Printed Circuit Board Assembly & PCB Design SMT Electronics Assembly Manufacturing Forum

Printed Circuit Board Assembly & PCB Design Forum

SMT electronics assembly manufacturing forum.


Serial Numbering of PCB's (?)

Chris May

#7621

Serial Numbering of PCB's (?) | 3 February, 2000

I would like to hear from people concerning the fors & againsts of serial numbering PCB's.

Regards,

Chris May

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JAX

#7622

Re: Serial Numbering of PCB's (?) | 3 February, 2000

Once you have the capabilities to track a board from the initial stages in kitting all the way out the door in box build the possibilities are endless. You will now have: 1. An exact count of your companies WIP. 2. The exact location of every board in-house. 3. How long each board has been at the current and past locations. Once the boards are logged into your system it's your choice on how to handle it. You can include the routing requirements to keep boards from circumventing steps in the process. You probably realize I am a fan of this but for nothing more than to know where all the Boards are. Nothing makes you look stupid faster than not completing a job because you lost a board. Thats just my opinion, I could be wrong,___

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John O'Brien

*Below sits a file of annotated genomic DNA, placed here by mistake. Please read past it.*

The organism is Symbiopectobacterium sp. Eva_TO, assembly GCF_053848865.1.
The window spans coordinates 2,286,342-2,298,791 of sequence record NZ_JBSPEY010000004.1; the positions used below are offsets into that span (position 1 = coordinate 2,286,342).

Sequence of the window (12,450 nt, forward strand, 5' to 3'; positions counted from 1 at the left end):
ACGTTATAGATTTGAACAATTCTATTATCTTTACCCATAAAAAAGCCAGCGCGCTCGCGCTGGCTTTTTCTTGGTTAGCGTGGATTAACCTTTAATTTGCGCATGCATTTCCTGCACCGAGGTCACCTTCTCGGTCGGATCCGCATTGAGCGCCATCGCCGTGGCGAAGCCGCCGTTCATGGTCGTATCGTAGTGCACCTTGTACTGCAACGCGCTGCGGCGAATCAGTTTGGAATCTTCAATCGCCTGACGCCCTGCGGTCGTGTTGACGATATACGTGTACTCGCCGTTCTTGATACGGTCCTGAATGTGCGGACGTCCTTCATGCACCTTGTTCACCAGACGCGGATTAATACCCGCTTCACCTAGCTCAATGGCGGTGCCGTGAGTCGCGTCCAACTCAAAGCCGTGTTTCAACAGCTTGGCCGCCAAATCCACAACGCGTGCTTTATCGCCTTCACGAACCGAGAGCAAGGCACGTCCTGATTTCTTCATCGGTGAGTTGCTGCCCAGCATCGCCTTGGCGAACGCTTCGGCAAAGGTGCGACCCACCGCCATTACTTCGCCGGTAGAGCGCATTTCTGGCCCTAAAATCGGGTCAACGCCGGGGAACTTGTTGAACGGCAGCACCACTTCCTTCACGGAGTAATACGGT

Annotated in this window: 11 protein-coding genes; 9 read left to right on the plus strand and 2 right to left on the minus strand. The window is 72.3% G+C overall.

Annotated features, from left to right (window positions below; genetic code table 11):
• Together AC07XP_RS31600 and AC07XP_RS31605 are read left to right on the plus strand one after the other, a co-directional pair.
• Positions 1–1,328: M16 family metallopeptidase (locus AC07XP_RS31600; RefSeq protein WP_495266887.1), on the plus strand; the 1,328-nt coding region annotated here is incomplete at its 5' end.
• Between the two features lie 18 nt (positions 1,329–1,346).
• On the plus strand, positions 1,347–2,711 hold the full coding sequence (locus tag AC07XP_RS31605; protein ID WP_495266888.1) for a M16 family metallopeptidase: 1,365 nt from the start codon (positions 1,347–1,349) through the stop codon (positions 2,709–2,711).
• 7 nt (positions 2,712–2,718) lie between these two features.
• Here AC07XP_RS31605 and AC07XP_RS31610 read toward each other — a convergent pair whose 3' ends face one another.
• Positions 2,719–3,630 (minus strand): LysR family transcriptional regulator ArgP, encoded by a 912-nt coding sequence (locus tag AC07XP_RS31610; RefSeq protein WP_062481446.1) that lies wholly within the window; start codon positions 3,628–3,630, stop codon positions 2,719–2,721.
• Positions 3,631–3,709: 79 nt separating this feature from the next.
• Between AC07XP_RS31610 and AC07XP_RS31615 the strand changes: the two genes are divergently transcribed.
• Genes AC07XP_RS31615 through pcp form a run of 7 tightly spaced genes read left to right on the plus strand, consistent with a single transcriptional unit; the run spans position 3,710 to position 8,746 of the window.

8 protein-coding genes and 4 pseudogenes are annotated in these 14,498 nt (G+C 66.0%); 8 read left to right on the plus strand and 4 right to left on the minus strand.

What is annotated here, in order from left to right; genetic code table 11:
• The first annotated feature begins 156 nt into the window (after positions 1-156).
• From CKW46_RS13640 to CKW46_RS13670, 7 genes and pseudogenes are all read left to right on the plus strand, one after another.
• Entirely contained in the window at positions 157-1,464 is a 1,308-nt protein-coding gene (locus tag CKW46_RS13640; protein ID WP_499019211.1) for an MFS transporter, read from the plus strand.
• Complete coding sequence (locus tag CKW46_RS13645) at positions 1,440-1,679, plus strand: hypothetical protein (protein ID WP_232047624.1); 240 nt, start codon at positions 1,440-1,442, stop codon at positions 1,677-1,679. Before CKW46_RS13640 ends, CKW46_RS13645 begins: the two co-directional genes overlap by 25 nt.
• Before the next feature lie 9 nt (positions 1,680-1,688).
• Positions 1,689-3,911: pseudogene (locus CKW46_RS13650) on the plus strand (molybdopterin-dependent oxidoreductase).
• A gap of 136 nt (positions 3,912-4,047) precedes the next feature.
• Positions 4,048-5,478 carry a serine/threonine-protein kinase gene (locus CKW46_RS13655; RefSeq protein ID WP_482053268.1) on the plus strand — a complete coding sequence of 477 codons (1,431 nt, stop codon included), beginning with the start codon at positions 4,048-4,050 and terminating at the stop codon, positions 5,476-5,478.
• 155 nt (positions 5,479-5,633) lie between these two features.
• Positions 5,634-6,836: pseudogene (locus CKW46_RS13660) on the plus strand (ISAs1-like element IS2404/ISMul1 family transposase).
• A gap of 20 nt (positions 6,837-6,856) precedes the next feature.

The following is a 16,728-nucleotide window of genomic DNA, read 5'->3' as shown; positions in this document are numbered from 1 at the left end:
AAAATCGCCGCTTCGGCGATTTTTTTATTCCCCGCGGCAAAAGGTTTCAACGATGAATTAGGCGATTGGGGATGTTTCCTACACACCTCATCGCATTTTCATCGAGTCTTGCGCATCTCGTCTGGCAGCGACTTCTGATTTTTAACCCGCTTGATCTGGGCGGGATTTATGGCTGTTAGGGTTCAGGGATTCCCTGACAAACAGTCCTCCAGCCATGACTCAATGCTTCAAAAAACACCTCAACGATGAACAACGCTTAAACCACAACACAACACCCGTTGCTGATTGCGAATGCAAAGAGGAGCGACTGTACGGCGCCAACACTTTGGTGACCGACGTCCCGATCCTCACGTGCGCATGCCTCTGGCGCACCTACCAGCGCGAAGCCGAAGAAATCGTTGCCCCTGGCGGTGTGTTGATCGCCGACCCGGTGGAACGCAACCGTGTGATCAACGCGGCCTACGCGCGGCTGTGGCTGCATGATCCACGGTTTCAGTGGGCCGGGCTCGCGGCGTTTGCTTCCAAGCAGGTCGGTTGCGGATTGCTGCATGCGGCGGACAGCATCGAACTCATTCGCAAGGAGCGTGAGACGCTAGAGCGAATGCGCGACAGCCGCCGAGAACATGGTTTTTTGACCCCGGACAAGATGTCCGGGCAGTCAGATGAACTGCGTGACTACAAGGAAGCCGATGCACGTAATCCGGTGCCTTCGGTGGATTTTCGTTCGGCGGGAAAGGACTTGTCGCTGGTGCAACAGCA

#7623

Re: Serial Numbering of PCB's (?) | 3 February, 2000

This is getting to be a more common practice, especially with the application of a 2-D bar code directly to the board (via laser, ink jet,etc.) Some really major companies are jumping on the bandwagon because it also allows treating each board as a lot of one. It allows process analysis and control. It can allow for mixed lots running through the same lines (for example, a scanner mounted on the chip shooter reads a data matrix symbol to verify the right program and components are loaded on the machine prior to starting its cycle. In situations where there is limited real estate and a desire for a permanent mark (no lost labels), such as medical devices,cell phones, hand-helds, PDAs, etc. you'll find many companies embracing this technology with extremely short pay backs. As more companies, especially contract manufacturers, accept life-cycle responsibilities for the products they produce for their customers (to include warranties, recalls, repairs, replacement under fixed cost contracts) either the customer or the manufacturer is causing the implementation of the tracking to manage accounting data, histories, and document their performance over time. Not something easy to do with a simple part number or a bar code label that can (and does) fall off. For more information about Data matrix, see the link below.

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